Lots of people who get their first DSLR aspire to be a professional photographer. Whilst i do encourage you to dream, i also do encourage you to search the ausphotography forums as "going professional" has been covered many many many times and more often than not it's still a dream for most. It's harder than it seems and much costlier than what people are prepared to outlay initially. Probably will spend in excess of $5k for a basic kit of 2 bodies, lenses and strobes and possibly still not earn a single cent from the "investment". People are disillusioned by all the glamour of being a photographer and most of the time don't see the hardship in it.

    Good luck with your dreams and foray into photography You'll need it. Stick around, there's lots to be learnt from AP (australian photography).

    EDIT: http://www.ausphotography.net.au/for...l-Photographer <<< good place to start to have an idea what a business entails.
    Last edited by KeeFy; 25-10-2011 at 9:50pm.

  13. #13
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    Quote Originally Posted by KeeFy View Post
    If you're doing studio work even the 18-55 will suffice. Don't think about the gear yet. Understand the basics of photography first. If you truely understand, you'll quickly realise what kind of gear you'll need. Meanwhile save some $$. Well LOTS of $$. If you're going to do your own studio setup a decent setup will cost you easily $3.5K.

    Lots of people who get their first DSLR aspire to be a professional photographer. Whilst i do encourage you to dream, i also do encourage you to search the ausphotography forums as "going professional" has been covered many many many times and more often than not it's still a dream for most. It's harder than it seems and much costlier than what people are prepared to outlay initially. Probably will spend in excess of $5k for a basic kit of 2 bodies, lenses and strobes and possibly still not earn a single cent from the "investment". People are disillusioned by all the glamour of being a photographer and most of the time don't see the hardship in it.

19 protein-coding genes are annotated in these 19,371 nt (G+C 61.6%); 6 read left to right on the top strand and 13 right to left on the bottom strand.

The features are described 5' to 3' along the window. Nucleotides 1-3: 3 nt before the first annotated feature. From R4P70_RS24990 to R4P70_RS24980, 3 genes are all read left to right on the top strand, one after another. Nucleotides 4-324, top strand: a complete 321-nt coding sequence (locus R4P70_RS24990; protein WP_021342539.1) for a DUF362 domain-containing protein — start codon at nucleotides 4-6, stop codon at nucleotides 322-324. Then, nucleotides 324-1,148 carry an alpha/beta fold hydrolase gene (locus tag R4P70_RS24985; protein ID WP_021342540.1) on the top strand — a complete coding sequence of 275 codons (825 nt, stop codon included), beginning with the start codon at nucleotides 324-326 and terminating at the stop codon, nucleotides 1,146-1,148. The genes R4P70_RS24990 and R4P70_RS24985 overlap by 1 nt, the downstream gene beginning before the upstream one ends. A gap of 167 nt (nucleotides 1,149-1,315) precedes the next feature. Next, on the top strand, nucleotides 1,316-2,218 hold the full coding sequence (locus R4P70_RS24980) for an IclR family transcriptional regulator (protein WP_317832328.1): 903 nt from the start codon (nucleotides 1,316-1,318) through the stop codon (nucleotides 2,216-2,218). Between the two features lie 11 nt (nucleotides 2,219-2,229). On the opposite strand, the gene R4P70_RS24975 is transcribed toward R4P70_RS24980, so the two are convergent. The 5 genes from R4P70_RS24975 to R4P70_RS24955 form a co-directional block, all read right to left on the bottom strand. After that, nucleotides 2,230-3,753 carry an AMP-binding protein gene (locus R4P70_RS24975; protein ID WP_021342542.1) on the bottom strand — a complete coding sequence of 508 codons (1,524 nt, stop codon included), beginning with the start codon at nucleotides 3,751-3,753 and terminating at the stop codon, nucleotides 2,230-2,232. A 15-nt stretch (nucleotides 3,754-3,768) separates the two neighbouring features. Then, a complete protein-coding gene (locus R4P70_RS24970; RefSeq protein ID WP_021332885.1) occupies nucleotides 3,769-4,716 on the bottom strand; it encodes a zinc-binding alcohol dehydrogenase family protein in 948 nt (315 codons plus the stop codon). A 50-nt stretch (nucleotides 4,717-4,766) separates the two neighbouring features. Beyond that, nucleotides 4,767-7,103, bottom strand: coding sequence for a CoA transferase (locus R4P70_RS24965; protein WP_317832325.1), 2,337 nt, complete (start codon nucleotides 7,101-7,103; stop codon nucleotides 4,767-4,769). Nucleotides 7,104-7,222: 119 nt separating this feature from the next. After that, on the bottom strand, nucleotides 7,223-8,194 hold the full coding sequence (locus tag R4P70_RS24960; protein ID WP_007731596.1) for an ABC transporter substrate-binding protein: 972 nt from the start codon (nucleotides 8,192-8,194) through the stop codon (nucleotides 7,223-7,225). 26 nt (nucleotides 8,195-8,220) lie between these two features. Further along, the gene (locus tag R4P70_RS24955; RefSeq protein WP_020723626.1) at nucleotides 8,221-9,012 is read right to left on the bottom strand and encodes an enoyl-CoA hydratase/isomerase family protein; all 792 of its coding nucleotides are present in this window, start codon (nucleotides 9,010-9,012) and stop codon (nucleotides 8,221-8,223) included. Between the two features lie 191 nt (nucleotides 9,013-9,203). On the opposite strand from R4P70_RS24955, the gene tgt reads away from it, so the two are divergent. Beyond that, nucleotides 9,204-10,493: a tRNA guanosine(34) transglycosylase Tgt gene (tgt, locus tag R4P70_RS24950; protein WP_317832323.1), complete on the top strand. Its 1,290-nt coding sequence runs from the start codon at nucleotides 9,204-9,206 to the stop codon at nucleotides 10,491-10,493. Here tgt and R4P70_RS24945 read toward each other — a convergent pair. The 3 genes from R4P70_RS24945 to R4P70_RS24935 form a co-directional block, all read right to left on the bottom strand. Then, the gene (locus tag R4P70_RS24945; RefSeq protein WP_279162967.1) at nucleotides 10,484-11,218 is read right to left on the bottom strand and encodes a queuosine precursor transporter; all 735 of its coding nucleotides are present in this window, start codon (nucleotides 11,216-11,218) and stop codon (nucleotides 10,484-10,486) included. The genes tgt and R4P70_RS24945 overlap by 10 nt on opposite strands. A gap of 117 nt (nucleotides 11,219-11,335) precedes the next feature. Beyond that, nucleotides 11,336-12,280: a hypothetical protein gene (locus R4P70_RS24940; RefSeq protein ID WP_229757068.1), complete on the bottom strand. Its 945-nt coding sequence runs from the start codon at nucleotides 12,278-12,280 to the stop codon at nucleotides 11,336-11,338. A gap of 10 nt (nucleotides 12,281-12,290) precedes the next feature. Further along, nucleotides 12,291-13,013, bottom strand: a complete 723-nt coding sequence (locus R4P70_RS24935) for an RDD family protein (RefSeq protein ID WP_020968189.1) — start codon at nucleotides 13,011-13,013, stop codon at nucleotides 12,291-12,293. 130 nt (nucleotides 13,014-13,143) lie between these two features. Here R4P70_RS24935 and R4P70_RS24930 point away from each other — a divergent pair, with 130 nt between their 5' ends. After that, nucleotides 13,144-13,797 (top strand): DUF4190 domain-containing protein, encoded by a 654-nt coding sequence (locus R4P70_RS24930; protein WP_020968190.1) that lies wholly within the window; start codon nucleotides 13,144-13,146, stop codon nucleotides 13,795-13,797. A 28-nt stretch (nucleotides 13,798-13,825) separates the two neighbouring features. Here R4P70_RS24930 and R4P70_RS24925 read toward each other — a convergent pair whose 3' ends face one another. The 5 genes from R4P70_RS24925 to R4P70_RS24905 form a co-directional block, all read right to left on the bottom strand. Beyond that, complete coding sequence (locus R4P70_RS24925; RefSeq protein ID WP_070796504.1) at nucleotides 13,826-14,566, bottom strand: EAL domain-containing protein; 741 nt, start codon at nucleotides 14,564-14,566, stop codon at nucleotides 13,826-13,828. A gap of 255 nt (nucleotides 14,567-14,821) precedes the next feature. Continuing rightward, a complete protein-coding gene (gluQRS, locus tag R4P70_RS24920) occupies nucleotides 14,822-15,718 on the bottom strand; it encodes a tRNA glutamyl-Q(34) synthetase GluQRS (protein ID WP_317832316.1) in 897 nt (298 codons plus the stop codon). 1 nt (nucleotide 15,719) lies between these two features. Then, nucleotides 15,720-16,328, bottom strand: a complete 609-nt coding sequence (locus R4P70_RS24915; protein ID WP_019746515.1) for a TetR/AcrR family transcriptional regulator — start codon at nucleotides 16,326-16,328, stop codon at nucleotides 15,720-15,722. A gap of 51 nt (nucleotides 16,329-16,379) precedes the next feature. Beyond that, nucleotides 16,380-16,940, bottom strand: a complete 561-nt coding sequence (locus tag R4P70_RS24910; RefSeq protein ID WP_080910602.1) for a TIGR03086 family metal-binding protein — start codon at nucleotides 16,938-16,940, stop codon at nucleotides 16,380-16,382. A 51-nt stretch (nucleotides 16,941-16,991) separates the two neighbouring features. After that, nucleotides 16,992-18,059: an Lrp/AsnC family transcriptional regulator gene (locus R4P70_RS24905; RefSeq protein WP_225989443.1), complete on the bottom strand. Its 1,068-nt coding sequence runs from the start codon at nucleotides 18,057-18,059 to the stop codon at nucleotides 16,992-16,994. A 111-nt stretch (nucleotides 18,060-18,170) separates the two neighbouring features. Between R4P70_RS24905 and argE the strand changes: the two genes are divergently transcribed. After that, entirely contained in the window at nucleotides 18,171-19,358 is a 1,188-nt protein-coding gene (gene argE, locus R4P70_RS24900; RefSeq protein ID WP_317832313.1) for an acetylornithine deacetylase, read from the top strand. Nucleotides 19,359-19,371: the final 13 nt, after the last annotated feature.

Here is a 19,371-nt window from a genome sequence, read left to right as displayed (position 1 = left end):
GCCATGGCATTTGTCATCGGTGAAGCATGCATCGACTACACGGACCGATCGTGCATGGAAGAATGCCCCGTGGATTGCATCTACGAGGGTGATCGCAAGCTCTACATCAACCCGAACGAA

Good luck with your dreams and foray into photography You'll need it. Stick around, there's lots to be learnt from AP (australian photography).

    EDIT: http://www.ausphotography.net.au/for...l-Photographer <<< good place to start to have an idea what a business entails.
    Thanks Keefy,

    Appreciate your prompt reply.

    I need to set few thing very straight, I might not have been clear about my expectations.

    1) I do realize that becoming a photographer require lots of hard work, like any other profession.
    2) I am not aspiring to be a professional photographer.
    3) I do want to be a good hobby photographer, I want to take some good pictures of my family and friends.

    I do want to pursue photography as a hobby but not as a profession

    Regards

  14. #14
    Ausphotography Regular leanneqld's Avatar
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    I agree with Kiwi....youtube has been my best friend. I have found many tutorials there and I find watching them easier to understand than a book.
    Last edited by leanneqld; 25-10-2011 at 10:53pm.

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    leanneqld,
    Thanks for your input.
    Is there any particular channel that I need to subscribe to in YouTube that you would recommend ?

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    Ausphotography Site Sponsor/Advertiser OzzieTraveller's Avatar
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    G'day forteja

    I note that you're melbourne based

    Many years ago I cut my teeth with portraiture stuff at the Melbourne Camera Club's portraiture group
    I suggest that -as well as the suggestions above- that you pop into their clubrooms one night and see what they do

    Regards, Phil
    Of all the stuff in a busy photographers kitbag, the ability to see photographically is the most important
    google me at Travelling School of Photography
    images.: flickr.com/photos/ozzie_traveller/sets/